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I am having problems with how to reject this kind of project for my clients. As an example, a recent client that weeks ago I did a C Project for him arrives again days ago needing help in a project related to parallel computing and multi-threading. I had to refuse because this topic is outside my skills. Another example can be if I have a client that comes to me needing help with NLP (Natural Language Processing) and I know more of Computer Vision, Python, scikit-learn, etc.

If the project is easy, I could help, but if do not I don't know how to answer without being "rude", ghost him/her or look unprofessional. clients judge a lot (Mostly clients who I had to reject him/her do not return offering more work. On the other hand, those who I have worked with have stayed with me and have even offered me projects out of the skills of the first project).

If we are sincere from the perspective of a client if you cannot solve his project it is because you have a lack of experience in the area ( when I said area I am meaning all the skills not only the specific skill that we can't do it) and He will look for a better freelancer than if he knows his technologies and will keep him with him for future projects.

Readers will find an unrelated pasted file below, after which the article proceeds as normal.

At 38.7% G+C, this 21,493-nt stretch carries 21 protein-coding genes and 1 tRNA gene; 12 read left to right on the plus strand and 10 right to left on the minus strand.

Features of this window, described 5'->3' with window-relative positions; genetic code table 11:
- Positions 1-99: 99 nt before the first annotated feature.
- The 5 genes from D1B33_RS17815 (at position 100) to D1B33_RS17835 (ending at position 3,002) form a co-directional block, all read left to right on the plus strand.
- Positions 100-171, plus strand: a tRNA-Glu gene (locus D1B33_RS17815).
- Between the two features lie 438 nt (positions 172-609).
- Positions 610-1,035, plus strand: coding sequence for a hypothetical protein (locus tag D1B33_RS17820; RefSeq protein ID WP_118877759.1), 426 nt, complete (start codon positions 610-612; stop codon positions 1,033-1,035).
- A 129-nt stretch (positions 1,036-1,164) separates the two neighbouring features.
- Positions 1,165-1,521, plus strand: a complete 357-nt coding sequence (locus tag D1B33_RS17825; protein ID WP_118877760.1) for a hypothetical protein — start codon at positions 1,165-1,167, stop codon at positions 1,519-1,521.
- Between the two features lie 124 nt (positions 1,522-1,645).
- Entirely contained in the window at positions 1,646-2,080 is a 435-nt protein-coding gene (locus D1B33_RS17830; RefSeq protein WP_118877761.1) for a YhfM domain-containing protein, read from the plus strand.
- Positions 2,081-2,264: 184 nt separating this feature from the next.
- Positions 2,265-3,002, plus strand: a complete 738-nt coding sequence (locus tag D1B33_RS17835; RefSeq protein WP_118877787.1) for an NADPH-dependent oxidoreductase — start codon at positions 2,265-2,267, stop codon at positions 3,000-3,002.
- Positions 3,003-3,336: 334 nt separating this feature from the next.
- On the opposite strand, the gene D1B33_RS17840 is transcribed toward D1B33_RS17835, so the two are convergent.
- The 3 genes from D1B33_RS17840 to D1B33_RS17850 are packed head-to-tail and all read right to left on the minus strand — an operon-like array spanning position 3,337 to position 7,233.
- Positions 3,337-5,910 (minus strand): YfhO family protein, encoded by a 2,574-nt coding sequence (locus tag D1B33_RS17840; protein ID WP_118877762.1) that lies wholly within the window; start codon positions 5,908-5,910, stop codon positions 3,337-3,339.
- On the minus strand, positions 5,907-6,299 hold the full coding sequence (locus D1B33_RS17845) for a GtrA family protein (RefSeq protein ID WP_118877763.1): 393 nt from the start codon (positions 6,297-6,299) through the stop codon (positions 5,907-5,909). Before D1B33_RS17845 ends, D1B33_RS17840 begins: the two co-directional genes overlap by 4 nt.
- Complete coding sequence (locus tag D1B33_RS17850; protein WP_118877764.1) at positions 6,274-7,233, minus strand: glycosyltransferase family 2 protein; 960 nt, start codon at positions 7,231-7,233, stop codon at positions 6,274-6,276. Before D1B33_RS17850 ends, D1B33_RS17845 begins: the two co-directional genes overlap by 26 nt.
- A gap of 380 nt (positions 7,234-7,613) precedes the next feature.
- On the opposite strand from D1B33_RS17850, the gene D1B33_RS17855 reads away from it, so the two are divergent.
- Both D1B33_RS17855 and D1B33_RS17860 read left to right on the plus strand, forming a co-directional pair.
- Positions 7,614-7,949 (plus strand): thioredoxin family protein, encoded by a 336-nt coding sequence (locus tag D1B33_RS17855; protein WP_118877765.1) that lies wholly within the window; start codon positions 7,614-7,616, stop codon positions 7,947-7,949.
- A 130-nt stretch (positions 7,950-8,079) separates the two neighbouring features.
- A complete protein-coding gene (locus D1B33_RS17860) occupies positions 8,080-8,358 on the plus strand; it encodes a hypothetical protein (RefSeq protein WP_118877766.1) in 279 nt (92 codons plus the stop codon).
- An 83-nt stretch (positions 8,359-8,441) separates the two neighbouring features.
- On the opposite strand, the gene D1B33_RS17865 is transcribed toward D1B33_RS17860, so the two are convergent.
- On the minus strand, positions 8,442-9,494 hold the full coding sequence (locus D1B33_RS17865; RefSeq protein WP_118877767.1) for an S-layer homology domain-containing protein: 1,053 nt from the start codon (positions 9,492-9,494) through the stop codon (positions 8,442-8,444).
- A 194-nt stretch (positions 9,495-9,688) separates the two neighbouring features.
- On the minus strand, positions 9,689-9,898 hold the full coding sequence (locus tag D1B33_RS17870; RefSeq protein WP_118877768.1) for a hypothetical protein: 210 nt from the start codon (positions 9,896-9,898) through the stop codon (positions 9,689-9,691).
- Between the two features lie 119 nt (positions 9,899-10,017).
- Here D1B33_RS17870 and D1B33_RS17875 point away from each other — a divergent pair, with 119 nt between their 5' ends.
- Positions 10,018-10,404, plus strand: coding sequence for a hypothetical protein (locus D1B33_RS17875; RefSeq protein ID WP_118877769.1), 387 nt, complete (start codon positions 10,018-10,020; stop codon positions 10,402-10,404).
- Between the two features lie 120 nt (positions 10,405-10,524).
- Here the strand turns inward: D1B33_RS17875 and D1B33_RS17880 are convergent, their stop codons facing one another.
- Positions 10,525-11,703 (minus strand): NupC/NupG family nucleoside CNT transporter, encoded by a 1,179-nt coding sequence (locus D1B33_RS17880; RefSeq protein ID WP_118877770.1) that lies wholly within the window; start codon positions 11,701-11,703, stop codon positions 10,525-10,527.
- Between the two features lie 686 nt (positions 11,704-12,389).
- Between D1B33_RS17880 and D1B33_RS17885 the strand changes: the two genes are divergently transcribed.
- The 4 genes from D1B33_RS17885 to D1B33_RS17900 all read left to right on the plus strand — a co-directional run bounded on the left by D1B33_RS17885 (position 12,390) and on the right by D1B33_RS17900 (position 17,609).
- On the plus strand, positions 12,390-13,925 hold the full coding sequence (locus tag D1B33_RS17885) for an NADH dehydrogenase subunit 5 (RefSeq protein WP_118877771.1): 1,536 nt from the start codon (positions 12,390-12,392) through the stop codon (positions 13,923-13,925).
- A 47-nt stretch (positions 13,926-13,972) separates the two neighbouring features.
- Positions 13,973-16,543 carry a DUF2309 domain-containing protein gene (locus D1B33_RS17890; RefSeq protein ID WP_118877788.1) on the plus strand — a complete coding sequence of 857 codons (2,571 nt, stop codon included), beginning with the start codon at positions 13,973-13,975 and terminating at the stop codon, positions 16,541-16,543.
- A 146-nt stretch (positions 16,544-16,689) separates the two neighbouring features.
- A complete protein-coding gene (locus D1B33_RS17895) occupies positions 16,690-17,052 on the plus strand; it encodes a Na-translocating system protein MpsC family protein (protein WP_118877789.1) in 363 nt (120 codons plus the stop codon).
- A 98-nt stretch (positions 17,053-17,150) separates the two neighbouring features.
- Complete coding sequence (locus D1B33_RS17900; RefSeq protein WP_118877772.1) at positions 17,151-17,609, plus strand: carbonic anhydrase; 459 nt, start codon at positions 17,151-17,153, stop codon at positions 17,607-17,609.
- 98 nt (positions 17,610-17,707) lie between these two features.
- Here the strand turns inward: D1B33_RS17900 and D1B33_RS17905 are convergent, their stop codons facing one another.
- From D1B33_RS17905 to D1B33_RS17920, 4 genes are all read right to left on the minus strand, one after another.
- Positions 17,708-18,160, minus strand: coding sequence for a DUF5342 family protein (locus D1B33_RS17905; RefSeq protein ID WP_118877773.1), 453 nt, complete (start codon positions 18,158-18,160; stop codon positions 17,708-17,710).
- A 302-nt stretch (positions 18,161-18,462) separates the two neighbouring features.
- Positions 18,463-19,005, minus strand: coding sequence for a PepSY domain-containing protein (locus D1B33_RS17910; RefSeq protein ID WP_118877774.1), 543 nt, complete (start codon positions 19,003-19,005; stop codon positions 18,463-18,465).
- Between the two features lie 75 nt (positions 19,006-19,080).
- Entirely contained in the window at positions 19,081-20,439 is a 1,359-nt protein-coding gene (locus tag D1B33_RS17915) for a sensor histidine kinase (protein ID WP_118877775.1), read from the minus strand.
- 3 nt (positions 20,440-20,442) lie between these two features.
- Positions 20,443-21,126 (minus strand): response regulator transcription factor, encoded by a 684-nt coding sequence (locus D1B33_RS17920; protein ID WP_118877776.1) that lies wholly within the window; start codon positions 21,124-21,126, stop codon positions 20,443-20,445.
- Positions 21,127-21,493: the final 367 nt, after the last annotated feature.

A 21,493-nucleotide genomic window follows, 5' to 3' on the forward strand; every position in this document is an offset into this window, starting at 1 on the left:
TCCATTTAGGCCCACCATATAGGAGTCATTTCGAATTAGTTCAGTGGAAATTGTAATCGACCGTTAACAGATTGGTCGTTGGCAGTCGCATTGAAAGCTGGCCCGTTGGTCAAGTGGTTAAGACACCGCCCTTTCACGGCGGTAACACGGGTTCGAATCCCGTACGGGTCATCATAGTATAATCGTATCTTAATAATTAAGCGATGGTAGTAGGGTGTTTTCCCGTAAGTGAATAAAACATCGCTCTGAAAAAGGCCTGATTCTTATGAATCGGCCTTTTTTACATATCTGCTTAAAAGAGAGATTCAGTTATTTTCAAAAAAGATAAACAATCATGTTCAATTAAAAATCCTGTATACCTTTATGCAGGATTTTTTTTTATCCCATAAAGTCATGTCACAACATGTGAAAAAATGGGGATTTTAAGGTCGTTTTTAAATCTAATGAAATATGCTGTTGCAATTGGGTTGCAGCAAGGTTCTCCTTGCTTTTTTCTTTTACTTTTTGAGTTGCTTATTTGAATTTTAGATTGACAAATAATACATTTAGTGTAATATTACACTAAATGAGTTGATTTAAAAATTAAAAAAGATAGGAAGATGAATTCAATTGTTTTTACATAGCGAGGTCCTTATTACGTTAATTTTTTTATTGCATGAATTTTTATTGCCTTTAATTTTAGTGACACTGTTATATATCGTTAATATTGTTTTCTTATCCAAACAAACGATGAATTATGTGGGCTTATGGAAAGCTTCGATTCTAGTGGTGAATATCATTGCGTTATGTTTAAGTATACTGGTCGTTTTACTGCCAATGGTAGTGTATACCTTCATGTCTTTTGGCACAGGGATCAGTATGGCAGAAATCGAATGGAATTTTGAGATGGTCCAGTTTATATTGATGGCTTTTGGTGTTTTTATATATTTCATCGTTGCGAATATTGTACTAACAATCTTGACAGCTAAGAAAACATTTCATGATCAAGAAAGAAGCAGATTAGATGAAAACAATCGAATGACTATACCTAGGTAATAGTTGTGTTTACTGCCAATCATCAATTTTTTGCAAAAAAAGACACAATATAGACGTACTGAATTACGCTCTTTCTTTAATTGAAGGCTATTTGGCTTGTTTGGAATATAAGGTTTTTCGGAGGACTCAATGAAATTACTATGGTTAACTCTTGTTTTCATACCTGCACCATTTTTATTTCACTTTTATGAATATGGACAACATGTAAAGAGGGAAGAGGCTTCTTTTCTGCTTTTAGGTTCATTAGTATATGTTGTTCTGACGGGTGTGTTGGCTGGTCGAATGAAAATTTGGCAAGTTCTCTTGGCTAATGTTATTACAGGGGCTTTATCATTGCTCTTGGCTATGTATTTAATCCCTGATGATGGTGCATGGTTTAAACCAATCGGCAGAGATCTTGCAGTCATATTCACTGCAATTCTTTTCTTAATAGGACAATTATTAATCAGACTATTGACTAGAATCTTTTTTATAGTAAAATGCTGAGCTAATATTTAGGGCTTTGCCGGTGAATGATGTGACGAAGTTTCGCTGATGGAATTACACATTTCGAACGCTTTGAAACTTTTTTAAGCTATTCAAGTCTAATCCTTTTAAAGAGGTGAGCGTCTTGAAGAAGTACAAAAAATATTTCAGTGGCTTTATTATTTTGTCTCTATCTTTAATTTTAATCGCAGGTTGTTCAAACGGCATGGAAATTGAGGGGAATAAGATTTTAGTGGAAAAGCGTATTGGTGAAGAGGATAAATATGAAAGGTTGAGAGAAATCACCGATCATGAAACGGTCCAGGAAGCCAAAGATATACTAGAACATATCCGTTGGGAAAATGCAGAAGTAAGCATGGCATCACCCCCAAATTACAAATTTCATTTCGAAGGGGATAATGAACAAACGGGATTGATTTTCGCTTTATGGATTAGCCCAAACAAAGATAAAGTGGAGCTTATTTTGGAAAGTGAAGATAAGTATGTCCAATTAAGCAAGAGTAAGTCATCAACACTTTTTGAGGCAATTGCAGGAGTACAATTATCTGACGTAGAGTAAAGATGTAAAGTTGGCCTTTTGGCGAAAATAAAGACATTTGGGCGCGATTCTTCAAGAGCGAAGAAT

• What do I have to do in case a client or potential client offers me a job outside of my skills and how to retain them for future offers?
  • What is the best answer in this case for retaining your client for future projects?

I think a good idea is to list my skills in order to give the client an idea of my skills.

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The best way to keep that client is to find a subcontractor who can do the job. In that way, you move from being "a programmer" to "someone who solves computer problems." When you have a client who is willing to spend money on you, take the money and find someone who can do the work they need.

Edit: Make sure that you price the subcontractor work high enough. You will be doing a lot of management work that needs to be compensated. Typical markup can be 2-3 times the subcontractor price.

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